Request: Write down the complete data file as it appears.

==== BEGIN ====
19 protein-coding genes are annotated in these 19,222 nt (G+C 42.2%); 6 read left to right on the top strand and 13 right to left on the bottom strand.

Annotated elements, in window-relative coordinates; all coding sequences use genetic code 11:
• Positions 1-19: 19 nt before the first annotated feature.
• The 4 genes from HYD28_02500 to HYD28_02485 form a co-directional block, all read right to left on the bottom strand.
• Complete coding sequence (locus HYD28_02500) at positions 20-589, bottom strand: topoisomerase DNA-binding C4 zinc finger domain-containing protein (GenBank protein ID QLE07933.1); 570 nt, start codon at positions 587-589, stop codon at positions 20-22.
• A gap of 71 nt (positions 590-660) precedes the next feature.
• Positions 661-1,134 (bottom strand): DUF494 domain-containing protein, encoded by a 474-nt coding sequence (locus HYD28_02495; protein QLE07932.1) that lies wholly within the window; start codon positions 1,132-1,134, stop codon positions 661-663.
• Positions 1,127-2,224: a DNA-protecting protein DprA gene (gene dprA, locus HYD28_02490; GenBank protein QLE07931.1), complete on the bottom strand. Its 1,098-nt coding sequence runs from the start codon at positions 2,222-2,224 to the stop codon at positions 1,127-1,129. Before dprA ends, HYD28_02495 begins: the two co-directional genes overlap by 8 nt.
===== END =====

19 protein-coding genes are annotated in these 19,222 nt (G+C 42.2%); 6 read left to right on the top strand and 13 right to left on the bottom strand.

Annotated elements, in window-relative coordinates; all coding sequences use genetic code 11:
• Positions 1-19: 19 nt before the first annotated feature.
• The 4 genes from HYD28_02500 to HYD28_02485 form a co-directional block, all read right to left on the bottom strand.
• Complete coding sequence (locus HYD28_02500) at positions 20-589, bottom strand: topoisomerase DNA-binding C4 zinc finger domain-containing protein (GenBank protein ID QLE07933.1); 570 nt, start codon at positions 587-589, stop codon at positions 20-22.
• A gap of 71 nt (positions 590-660) precedes the next feature.
• Positions 661-1,134 (bottom strand): DUF494 domain-containing protein, encoded by a 474-nt coding sequence (locus HYD28_02495; protein QLE07932.1) that lies wholly within the window; start codon positions 1,132-1,134, stop codon positions 661-663.
• Positions 1,127-2,224: a DNA-protecting protein DprA gene (gene dprA, locus HYD28_02490; GenBank protein QLE07931.1), complete on the bottom strand. Its 1,098-nt coding sequence runs from the start codon at positions 2,222-2,224 to the stop codon at positions 1,127-1,129. Before dprA ends, HYD28_02495 begins: the two co-directional genes overlap by 8 nt.